Nevertheless, Larry prevails in the resulting proxy fight, and the company falls into his hands. But there is a deus ex machina…Kate, the beautiful lawyer who has been hired to defend the company, identifies a major new market for the company’s products: the stainless steel wire cloth required for automotive airbags. (And, of course, Larry (Danny DeVito) has fallen head-over-heels in love with Kate (Penelope Ann Miller)
The Dems and their allies appear to care about the long-term existence of the US and the welfare of its people as little as Larry the Liquidator cares about the continued existence of New England Wire and Cable and its employees and customers. They will happily sell it off to miscellaneous parties…various ethnic and gender groups and pressure groups…promising those groups an appreciation in their ‘stock’, in the form of government goodies or at least self-esteem and the pleasures of righteous anger. And regardless of whether those promises are actually fulfilled, the Dems and their allies will, like Larry, collect their substantial fee.
And, in fairness to Larry, there are indeed cases whether spinoffs, breakup, or outright liquidation is the best thing for a company, sometimes the only thing. (That would likely have eventually turned out to have been the case with New England Wire & Cable absent Kate’s highly-improbably ‘invention’…it seems clear that Jorgy was not managing the company well in the existing circumstances…if he had been, he would have uncovered the wire-cloth opportunity himself..and was unlikely to change his ways.) But breaking up a company is a very different thing from fragmenting a company and a society. And, while Larry has had no prior involvement with NEWC, the Dems and their allies have mostly lived here all their lives and benefitted greatly from doing so.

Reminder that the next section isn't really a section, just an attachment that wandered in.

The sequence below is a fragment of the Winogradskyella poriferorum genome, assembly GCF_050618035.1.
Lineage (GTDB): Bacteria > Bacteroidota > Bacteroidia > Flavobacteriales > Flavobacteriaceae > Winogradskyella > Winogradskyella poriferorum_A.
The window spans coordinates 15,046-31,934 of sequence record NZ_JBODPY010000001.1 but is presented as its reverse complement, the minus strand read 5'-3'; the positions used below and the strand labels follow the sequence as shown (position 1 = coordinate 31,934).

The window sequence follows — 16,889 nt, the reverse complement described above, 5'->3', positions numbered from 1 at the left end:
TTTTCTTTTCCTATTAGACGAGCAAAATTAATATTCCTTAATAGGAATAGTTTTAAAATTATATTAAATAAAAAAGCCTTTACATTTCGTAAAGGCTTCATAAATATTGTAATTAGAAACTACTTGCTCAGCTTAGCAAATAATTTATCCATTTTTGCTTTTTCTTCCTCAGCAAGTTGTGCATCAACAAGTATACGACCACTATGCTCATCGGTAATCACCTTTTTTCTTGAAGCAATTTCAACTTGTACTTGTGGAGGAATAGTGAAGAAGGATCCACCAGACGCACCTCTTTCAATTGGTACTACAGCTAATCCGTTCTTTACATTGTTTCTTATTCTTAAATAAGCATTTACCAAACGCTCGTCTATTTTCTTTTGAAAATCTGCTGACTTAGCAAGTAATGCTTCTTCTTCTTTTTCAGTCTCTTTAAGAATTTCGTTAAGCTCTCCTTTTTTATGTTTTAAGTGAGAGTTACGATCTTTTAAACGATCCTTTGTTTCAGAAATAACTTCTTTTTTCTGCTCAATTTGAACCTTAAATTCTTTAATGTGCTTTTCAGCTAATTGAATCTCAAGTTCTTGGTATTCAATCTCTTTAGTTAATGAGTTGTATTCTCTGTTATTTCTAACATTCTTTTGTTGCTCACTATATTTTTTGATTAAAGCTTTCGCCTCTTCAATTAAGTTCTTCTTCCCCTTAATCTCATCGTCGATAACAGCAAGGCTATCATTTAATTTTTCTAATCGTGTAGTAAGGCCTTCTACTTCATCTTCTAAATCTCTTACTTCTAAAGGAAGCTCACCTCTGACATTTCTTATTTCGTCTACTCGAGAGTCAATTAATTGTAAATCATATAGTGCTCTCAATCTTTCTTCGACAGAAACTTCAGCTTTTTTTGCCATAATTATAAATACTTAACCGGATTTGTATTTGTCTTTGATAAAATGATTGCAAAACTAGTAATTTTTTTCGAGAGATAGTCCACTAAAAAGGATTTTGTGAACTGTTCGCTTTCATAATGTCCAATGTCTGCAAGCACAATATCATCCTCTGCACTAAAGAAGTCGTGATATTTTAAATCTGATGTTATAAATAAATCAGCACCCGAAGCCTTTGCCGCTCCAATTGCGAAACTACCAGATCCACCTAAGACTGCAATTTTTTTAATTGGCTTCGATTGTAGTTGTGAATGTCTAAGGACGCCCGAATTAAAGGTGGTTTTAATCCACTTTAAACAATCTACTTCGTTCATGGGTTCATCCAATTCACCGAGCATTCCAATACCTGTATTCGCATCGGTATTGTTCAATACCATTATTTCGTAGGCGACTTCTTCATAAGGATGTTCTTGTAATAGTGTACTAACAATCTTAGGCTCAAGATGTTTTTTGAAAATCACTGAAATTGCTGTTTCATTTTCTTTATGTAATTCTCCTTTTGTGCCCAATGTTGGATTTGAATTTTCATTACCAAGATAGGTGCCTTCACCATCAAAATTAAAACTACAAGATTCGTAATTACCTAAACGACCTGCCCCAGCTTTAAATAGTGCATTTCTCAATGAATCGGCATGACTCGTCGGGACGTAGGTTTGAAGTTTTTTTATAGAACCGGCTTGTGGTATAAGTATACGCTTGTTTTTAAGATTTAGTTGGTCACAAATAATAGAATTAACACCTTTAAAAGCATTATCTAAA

Sometimes, long after first reading a book or watching a movie and enjoying it very much, I have come back to re-reading or watching, and then wondering what I had ever seen in that in the first place. So it was with the original M*A*S*H book and especially with the movie. I originally read the book in college and thought, “Eww, funny but gross and obscene, with their awful practical jokes and nonexistent sexual morals.” Then I re-read after having been in the military myself for a couple of years, and thought, “Yep, my people!”
The movie went through pretty much the same evolution with me, all but one element – and that was when I began honestly wondering why the ostensible heroes had such a hate on for Major Burns and the nurse Major Houlihan. Why did those two deserve such awful, disrespectful treatment? In the movie they seemed competent and agreeable enough initially. In the book it was clear that Major Burns was an incompetent surgeon with delusions of adequacy, and that Major Houlihan was Regular Army; that being the sole reason for the animus. But upon second viewing of the movie, it seemed like Duke Forrest, Hawkeye Pierce and Trapper John McIntyre were just bullying assholes selecting a random target for abuse for the amusement of the audience.
The 2004 remake of “Flight of the Phoenix” was mostly dreck except for the sublime opening scene.